Thursday, October 8, 2009

A Game of Thrones

Let’s see how to begin. Well when I was in Elementary school my school district in their infinite wisdom decided to put me in trial reading programs for my first 4 years. So in Kindergarten, 1st, 2nd, and 3rd grade I had a different method for learning reading. That being said I was illiterate until half way through 3rd grade. That may not sound bad but consider this, my 5 year old daughter in Kindergarten can already read better than I could in 2nd grade.

So as you can imagine I was never a big reader. I picked up a few of the nerd must reads over the years. Lord of the Rings namely and a few others. About 2 years ago I stumbled across the Horus Heresy and blew through all those books. Now I’m currently reading the Song of Ice and Fire series. I finished A Game of Thrones about a week ago.

I typically like to wait a few days after finishing a book before reading anything to have time to digest it. With that lull being done I also feel that it’s as good of time as any to write a review.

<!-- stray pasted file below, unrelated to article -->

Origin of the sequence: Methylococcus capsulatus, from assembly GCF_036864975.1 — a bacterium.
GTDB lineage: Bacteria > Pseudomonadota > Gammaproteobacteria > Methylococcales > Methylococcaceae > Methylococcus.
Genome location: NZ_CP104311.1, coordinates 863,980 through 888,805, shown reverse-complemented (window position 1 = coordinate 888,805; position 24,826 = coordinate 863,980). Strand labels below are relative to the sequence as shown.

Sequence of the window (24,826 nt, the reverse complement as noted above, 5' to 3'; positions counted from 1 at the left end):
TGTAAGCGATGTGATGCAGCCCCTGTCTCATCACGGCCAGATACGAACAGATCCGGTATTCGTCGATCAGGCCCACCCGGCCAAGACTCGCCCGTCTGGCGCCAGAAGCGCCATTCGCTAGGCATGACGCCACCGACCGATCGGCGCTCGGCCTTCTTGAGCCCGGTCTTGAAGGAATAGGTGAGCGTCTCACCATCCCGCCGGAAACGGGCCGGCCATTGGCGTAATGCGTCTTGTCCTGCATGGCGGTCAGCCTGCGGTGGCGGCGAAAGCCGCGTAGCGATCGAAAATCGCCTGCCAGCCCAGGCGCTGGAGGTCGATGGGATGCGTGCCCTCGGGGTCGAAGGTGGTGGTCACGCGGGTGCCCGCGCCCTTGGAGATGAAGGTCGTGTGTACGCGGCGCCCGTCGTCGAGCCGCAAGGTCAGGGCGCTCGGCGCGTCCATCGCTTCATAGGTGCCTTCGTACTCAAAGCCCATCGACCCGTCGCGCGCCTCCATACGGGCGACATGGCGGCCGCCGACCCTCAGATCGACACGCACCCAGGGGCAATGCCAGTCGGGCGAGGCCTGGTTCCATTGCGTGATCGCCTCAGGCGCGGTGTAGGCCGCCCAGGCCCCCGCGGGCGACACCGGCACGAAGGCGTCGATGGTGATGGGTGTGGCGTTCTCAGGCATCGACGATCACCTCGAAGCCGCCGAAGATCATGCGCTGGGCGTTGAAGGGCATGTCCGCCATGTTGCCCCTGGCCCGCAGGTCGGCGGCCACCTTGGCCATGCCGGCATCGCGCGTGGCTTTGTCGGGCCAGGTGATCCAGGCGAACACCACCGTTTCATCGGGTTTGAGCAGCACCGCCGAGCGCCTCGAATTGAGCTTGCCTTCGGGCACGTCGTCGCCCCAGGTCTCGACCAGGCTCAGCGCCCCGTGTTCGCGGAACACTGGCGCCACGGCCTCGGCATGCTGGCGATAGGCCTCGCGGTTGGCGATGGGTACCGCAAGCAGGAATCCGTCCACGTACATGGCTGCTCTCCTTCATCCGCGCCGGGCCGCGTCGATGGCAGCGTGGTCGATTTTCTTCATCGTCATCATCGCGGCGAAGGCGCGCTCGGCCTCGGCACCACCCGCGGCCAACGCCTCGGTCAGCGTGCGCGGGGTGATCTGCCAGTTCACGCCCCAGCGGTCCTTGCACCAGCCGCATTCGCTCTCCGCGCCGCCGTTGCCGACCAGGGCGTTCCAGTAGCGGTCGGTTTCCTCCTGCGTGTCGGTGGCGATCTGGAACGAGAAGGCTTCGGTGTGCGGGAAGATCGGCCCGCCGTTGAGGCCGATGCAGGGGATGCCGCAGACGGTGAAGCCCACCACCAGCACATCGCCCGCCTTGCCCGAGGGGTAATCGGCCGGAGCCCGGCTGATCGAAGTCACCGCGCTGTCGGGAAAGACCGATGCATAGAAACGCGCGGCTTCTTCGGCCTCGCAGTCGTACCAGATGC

George R.R. Martin has a unique chapter style with these books. Each chapter is from the perspective of one of the main characters and no two consecutive chapters are the same character, though all the characters typically repeat in other chapters. It took about 100 pages to get use to that but then it felt natural. George R.R. Martin’s excellent writing style and interesting story telling floated me through that adjusting period easily.

A Game of Thrones is an interesting book in its self. I’m going to try and not give anything away but the majority of the book has subtle magic hints, with the primary focus being on your typical lords and knights struggling over control of the kingdom. The entire time I read the book I was nervous… it was interesting. At any time in this book you truly believe anyone can die. No matter how important someone may seem to be to the overall story line, they can die… and sometimes do. Entertainment media often struggles to find an attachment method between the viewer/reader and the main characters because it is nearly always assumed the good will triumph over evil. If I never care, nor fear, for the main characters lives I won’t be as engaged in the story as I otherwise would be.

A Game of Thrones is an excellent book. It does what most movies and book can’t do. It makes you fear for the main characters lives. That is a crucial point in making this book so good. Another key feature is that even the so called bad guys have redeeming qualities. One of the “bad guys” slowly grew to be one of my favorite characters in the book.

I have now started the second book in the series, A Clash of Kings. It is thus far just as good and I look forward to seeing what George R.R. Martin has in store for me.

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